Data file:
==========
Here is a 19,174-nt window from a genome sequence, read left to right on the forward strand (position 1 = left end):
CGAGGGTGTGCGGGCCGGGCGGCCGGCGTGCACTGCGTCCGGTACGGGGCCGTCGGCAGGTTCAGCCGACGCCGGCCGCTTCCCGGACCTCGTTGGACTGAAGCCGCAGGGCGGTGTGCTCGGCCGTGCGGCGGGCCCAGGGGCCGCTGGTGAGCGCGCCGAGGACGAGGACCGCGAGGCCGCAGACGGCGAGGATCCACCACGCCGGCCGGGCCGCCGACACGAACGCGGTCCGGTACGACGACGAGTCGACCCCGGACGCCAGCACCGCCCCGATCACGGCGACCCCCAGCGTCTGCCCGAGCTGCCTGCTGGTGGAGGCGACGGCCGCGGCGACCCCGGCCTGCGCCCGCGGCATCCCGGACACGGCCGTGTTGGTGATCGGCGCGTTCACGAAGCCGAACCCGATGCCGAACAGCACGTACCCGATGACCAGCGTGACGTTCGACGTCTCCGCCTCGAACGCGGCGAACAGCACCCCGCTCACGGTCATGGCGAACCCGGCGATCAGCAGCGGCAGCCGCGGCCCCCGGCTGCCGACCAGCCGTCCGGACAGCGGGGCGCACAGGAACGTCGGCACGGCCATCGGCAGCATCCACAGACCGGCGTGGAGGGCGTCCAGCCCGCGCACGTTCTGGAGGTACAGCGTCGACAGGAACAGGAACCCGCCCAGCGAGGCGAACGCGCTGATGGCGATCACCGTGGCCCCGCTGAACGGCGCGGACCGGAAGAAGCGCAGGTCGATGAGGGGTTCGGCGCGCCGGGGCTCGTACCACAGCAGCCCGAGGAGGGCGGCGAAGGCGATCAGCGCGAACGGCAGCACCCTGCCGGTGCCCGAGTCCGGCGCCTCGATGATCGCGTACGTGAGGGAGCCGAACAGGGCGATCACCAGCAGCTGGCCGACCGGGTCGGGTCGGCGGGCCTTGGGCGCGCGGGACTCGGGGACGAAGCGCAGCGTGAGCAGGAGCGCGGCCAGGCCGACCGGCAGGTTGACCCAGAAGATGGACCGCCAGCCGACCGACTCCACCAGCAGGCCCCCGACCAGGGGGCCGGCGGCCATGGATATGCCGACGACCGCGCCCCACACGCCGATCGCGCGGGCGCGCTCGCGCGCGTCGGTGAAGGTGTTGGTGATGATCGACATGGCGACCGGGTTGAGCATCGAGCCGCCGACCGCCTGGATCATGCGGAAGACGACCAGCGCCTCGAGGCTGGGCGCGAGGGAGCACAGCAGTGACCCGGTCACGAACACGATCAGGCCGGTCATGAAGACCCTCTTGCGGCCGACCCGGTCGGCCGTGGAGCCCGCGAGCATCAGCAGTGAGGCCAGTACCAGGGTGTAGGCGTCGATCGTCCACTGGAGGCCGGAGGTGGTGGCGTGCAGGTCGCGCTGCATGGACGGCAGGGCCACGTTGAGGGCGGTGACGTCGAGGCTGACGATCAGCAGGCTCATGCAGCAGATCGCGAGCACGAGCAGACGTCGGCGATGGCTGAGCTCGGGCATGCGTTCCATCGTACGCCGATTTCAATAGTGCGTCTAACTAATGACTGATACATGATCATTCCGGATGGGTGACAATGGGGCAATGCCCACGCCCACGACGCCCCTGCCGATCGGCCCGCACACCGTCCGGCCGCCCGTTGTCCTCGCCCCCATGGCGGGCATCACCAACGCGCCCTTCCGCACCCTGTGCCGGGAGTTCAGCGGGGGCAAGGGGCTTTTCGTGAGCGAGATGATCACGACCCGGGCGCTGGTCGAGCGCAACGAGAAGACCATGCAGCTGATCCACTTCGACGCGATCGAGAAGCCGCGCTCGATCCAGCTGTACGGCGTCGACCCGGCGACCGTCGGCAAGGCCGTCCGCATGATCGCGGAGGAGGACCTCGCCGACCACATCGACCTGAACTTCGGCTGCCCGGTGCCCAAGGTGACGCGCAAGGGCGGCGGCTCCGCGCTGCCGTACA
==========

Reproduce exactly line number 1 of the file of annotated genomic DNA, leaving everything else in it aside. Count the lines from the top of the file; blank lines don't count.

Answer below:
Here is a 19,174-nt window from a genome sequence, read left to right on the forward strand (position 1 = left end):